Being the nice, tidy person that I am, I immediately fetched an old blanket and some large bin bags.  Later, I busied myself with buckets of warm soapy water and lots of cleaning cloths for the walls and ceiling.  At some point in the evening, I sat down with a cup of tea and thought about what I was going to do about the stain on the rug.  The next morning, I fetched some carpet shampoo.

That morning, I started sowing the seeds of my wife’s ‘disappearance’.  I didn’t say to anyone that she had gone, but, if anybody asked me how she was, I just said: ‘Oh, all right’ and tried to look tearful.  To be honest, I don’t think anybody even noticed, that first day.  It was in the days and weeks that followed, that my vague hints started to get through.

I kept it all vague and kept my manner very British stiff-upper-lip.  After several weeks, the only person I had fully confided in was the veterinary surgeon.  In a flood of tears, I told him that my wife had run off–with a merchant seaman–and I didn’t expect her to be coming back.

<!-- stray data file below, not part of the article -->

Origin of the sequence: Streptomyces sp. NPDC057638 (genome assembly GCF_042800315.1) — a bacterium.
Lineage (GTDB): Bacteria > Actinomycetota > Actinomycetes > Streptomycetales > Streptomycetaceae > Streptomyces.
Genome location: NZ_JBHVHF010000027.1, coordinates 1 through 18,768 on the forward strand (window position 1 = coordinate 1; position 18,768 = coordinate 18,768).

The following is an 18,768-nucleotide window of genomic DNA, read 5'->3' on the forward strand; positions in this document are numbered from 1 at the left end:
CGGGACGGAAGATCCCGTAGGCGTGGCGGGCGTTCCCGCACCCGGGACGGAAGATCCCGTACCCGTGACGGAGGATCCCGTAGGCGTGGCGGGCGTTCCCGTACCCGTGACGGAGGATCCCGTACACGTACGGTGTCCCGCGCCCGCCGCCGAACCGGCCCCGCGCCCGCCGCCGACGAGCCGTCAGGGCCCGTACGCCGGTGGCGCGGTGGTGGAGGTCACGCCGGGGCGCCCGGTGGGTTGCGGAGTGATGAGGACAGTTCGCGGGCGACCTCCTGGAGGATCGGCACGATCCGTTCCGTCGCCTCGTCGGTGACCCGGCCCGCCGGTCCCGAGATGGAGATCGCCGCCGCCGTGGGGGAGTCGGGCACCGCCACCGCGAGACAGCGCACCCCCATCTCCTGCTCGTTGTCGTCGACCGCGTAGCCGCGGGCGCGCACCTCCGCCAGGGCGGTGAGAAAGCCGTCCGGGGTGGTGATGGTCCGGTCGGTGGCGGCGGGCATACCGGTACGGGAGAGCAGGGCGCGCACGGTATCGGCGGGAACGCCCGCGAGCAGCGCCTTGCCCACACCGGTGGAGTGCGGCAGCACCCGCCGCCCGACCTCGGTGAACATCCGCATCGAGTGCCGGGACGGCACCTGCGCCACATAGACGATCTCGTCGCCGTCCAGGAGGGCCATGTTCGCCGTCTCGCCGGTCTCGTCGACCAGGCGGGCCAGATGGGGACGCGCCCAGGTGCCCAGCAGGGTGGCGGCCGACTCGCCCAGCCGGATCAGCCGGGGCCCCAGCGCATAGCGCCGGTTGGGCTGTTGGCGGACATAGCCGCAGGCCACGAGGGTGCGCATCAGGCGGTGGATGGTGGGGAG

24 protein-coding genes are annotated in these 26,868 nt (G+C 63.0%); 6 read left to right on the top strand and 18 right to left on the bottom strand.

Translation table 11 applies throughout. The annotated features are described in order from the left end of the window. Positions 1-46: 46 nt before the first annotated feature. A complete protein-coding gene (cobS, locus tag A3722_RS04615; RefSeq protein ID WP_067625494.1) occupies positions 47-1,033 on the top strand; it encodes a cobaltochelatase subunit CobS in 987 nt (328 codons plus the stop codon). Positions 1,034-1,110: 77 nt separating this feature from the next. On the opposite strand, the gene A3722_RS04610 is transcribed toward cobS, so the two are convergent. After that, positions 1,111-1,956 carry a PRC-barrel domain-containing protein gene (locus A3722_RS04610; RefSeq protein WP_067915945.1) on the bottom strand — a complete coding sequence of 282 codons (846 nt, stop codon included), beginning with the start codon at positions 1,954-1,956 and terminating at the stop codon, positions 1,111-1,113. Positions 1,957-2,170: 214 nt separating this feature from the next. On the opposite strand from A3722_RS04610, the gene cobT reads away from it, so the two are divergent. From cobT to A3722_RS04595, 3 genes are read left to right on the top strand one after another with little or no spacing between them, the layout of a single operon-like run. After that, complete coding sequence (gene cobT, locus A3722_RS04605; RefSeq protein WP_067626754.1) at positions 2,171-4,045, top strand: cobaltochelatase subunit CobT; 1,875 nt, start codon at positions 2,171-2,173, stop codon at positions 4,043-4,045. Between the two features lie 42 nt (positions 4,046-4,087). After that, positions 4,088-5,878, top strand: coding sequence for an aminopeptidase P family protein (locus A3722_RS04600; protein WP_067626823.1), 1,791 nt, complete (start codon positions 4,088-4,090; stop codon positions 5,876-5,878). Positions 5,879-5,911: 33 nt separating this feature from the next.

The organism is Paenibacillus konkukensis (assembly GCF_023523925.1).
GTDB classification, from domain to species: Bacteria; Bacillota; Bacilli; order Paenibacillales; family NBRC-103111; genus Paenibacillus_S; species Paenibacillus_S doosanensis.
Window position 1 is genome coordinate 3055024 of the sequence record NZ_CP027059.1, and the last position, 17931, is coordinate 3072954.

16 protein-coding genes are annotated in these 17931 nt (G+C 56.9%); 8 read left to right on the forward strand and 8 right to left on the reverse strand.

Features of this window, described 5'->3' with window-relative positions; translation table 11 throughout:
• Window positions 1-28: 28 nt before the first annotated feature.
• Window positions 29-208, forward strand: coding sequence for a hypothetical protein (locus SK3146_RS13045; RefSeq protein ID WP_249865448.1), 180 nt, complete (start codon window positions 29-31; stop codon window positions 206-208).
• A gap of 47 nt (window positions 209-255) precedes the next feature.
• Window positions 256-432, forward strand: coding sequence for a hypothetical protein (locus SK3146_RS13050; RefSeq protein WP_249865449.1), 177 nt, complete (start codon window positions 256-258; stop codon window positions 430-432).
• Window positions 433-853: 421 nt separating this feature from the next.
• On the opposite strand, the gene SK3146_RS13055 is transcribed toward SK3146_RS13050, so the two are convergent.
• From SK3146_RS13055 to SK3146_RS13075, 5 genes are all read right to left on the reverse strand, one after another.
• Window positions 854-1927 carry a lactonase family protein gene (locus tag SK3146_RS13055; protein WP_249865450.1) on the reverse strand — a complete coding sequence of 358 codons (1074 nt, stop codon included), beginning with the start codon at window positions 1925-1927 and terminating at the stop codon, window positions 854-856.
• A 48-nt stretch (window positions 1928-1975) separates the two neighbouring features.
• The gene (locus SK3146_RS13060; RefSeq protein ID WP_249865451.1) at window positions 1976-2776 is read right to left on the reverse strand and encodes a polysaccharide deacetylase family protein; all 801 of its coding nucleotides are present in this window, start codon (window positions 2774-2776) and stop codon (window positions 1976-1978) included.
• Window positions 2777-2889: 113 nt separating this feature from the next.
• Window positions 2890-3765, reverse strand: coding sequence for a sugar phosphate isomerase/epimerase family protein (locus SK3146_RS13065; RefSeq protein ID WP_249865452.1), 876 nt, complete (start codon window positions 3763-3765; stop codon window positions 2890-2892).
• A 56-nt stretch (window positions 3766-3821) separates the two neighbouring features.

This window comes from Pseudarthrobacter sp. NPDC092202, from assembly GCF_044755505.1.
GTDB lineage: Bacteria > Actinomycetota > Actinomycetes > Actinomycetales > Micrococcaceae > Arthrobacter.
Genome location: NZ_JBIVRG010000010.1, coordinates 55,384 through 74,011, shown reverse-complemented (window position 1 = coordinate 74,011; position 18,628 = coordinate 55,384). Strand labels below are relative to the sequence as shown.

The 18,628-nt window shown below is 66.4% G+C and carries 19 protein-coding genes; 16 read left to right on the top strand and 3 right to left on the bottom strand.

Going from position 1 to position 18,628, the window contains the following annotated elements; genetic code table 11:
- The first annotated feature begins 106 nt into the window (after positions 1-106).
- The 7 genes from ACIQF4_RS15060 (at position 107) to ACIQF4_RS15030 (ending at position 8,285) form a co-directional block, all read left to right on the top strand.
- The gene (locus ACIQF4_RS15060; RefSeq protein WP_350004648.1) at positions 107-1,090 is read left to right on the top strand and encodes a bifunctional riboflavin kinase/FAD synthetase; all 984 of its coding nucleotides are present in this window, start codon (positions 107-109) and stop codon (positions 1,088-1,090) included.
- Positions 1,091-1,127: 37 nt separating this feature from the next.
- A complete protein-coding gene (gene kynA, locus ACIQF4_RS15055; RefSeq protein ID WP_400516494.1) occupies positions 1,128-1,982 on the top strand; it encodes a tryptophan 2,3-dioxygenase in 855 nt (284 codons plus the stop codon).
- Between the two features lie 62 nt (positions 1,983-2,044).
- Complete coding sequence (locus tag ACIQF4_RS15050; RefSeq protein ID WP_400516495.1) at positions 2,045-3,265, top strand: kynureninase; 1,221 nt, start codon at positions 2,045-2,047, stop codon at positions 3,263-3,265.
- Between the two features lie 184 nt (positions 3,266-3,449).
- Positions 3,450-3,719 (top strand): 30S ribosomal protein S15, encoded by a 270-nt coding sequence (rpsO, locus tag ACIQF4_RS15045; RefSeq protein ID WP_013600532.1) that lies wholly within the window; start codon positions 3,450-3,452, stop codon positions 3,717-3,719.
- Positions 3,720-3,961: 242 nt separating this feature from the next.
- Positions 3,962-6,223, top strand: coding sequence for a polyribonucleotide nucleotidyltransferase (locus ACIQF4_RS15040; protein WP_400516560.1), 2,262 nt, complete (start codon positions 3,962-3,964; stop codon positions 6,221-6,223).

“Well,” he said, wiping my snot from the shoulder of his white coat and trying to untangle himself from my enveloping arms, “that’s shocking, but you need to look after yourself.  You need to get your life back on track.  You need to start eating–why, you look haggard!  But you also need to look after this little fellow…”

This little fellow‘ was our dog, Toby.  He was the reason why I was at the vets.  You see, following the incident with Deirdre, I needed to dispose of the evidence.  I didn’t think the back garden was a particularly good place (too many nosey neighbours), so I came up with–what I thought was–a neat idea, which would have the added bonus of saving on the cost of dog food for a few weeks.  Toby liked my idea, too–initially.